In this article, Matrix Scholarship Alumnus and Sylvania High School School Captain and graduate, Eric Papadopoulos, shares how he harnessed his hunger for success to ace his HSC.
Sylvania High School
Bachelor of Science/Advanced Studies (Dalyell Scholar) @ USYD
I enjoy working out at the gym and spending time with my friends. I don’t read as much as I should, but I leave a few books next to my bed that I (hopefully) flick through before sleeping.
I have a passion for gaming and I tend to play competitively, especially in popular eSports games. Year 12 has made me a more open and extraverted person so if you see me around campus don’t be afraid to talk to me!
I credit my performance in Year 12 to my hunger to do well. I’m proud of my desire to succeed.
Being hungry for success ultimately translates to being prepared and ready to do what you have to do to achieve your end goal. In my opinion, it’s an admirable sense of responsibility more than anything else. You’re not just blindly jogging towards something, you’re sprinting with laser-focus. Whether that be a 60, 70, 80 or 99.95 ATAR, there is a strong distinction between students who aim to reach the necessary marks and those who are ready to get them.
A student who has an appetite for success harbours a strong internal driving force. They always have a plan of attack for their exams and they aim to stay a few steps ahead of other students. They may do this by:
I come from a sporty background and I love reaching heavier weights in the gym. I understand that being hungry is typically associated with the competitive dimensions of life, however, it can be something that can truly enhance your studies.
Ever since I suffered a season-ending shoulder injury in Year 10, I knew I had to turn to academic pathways to secure a career for myself. I never was more than an average student, until I realised that I could do much better for myself and my family. I found that I had harboured a strong passion to not only understand the content but to quickly master it and be able to teach it to others.
This ‘appetite’ for understanding is what allowed me to reach higher marks as I could apply the theory to many different types of questions.
The moral of my story is that having a hunger for success in any part of life can ultimately be a great thing. It enables a stronger and more capable side of you that always reaches for betterment.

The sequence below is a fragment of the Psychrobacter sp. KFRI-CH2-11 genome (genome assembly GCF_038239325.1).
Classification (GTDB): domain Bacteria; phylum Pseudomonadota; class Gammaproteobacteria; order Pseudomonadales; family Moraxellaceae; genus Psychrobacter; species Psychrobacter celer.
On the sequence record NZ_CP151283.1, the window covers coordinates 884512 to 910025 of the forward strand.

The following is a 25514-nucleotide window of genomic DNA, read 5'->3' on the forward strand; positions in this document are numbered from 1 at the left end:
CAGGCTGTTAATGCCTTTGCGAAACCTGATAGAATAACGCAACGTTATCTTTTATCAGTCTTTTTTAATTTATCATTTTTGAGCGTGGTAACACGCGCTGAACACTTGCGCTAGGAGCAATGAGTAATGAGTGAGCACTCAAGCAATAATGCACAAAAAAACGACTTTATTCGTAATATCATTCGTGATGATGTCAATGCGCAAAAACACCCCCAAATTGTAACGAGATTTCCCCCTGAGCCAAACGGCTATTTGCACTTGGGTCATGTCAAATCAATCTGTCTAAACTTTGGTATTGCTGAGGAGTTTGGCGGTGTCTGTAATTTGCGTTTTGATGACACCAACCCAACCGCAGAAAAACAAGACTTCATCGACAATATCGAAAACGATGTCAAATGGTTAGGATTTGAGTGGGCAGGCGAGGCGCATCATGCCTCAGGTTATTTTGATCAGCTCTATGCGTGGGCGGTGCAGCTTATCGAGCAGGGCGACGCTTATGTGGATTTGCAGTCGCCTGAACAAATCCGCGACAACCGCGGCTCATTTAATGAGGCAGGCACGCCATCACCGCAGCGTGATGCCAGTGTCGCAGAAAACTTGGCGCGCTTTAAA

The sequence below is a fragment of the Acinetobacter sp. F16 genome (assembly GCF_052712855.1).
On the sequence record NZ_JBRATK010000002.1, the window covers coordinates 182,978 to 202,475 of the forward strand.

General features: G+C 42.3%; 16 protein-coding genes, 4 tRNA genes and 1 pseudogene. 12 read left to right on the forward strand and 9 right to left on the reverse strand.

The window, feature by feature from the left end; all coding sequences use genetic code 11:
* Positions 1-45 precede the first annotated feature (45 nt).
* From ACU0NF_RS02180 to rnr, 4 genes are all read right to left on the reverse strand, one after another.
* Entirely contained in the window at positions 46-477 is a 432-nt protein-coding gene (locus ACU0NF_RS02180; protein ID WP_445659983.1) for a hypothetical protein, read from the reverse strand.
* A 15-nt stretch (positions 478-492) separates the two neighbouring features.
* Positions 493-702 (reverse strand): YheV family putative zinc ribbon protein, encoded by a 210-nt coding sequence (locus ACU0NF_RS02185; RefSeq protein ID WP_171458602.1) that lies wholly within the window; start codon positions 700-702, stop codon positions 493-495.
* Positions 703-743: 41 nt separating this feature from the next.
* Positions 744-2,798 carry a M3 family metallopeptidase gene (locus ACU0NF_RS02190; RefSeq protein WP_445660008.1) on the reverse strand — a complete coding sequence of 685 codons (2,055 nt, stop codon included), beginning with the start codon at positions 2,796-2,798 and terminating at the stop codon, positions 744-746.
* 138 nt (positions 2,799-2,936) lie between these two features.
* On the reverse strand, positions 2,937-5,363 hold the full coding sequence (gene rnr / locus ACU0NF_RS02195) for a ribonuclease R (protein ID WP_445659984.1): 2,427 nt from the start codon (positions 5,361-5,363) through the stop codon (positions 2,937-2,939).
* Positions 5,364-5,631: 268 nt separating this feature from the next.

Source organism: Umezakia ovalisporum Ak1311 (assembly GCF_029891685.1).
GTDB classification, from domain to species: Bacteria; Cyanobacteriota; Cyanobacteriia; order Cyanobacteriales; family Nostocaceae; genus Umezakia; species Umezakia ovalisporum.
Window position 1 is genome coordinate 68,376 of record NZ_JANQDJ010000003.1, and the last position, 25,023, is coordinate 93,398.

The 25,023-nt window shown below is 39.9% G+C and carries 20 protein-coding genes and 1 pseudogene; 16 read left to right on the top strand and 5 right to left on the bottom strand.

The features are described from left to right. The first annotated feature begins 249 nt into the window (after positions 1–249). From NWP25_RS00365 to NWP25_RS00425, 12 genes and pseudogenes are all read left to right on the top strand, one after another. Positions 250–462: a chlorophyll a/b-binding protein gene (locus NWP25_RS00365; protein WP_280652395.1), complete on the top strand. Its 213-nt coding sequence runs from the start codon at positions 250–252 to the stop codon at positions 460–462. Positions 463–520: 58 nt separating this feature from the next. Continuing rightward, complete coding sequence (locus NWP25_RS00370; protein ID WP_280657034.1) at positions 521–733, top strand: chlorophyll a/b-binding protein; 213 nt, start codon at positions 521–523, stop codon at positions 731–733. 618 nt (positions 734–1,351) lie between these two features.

Embrace it to take responsibility for yourself because you know you can achieve more than what you have now. It is never a hostile thing and it does not mean you have to be in constant competition with other students.
Such a burning desire to succeed is something that people who love and understand themselves the most will have. It’s a truly beautiful and personal thing and trying to reach your true potential is definitely never something to ever be ashamed of.
I truly hope that you find your hunger in your studies and that you use it to not only better yourself, but to help others reach higher peaks too.
I enjoy working out and achieving fitness goals. So, during the School term, I followed a 3-day per week gym routine to stay physically fit and attended Matrix term courses before and/or after my session to stay academically fit.
In Year 11, I had 13 units which included PDHPE and Business Studies. I decided in Year 12 to drop these two subjects and instead pick up Science Extension. I thought about this decision a lot and post-HSC I definitely feel it was the right one.
Although I enjoyed both subjects and achieved high marks, I chose to instead keep my subjects Math and Science oriented in order to maximise crossover and streamline my studies.
I found it helpful to break my routine into a macro term level and a more granular daily/weekly/monthly level.
A term level: At the start of each term, I prepare my weekly rhythm depending on how I performed in the previous term. I also purchase small exercise books for each subject in order to write study notes and record my recurrent mistakes throughout the term. These help me to reflect and perform better each term leading up to the final exams.
Weekly/ Monthly level: I use a monthly calendar in order to track events and extracurricular activities. I also make use of the Eisenhower Decision Matrix in order to sort tasks into urgent/not urgent and important/not important categories. This was definitely the most crucial resource for my time management and I talked about it more in my previous blog post.
This is an incredible tool that has saved me many times. It teaches you to face your tasks and take responsibility for them. It works by prioritising your tasks into four different categories subdivided by urgency and importance.
It’s up to you to determine what “urgent” and “important” actually mean for you, but for me, I defined urgent as any tasks that need to be completed this week. I also defined important as anything that relates to assignments or meaningful schoolwork.
To give you an idea of how I used this, here is a photo of my current Eisenhower Decision Matrix (post-HSC, because I still use it even though my exams are finished):
A weekly rhythm helps you find a routine that suits you best. Depending on what subjects you struggle the most with, or what holds more urgency in the next few weeks, you can determine how many sessions you want to assign a subject. Keep in mind, this format only works if you appreciate all subjects, not just prioritising what you enjoy! For example, I deliberately put English as the first subject everyday as it was what I needed to spend more time on.
My daily rhythm follows a weekly schedule that I plan at the start of the term. It outlines the order of subjects I’ll study in a given day. Usually, I study three subjects each day for 50 minutes each with a 10-minute break in between. Then, I’ll complete urgent homework for the day. Studying has never been pleasurable for me so I really do think it’s important to have consistent breaks to stay fresh. I also provided more depth about the daily rhythm in my previous blog post.
Here is a photo of my HSC trial prep rhythm:
My first few holiday periods were mostly used to reflect on my term and to finish writing summarised notes for each subject. However, I quickly noticed that this wasn’t enough for the demands of the HSC.
I found that if I did not disregard social meetups with friends and much-needed R&R during the break, I could actually study more. Thus, I added one more subject each day onto my weekly rhythm.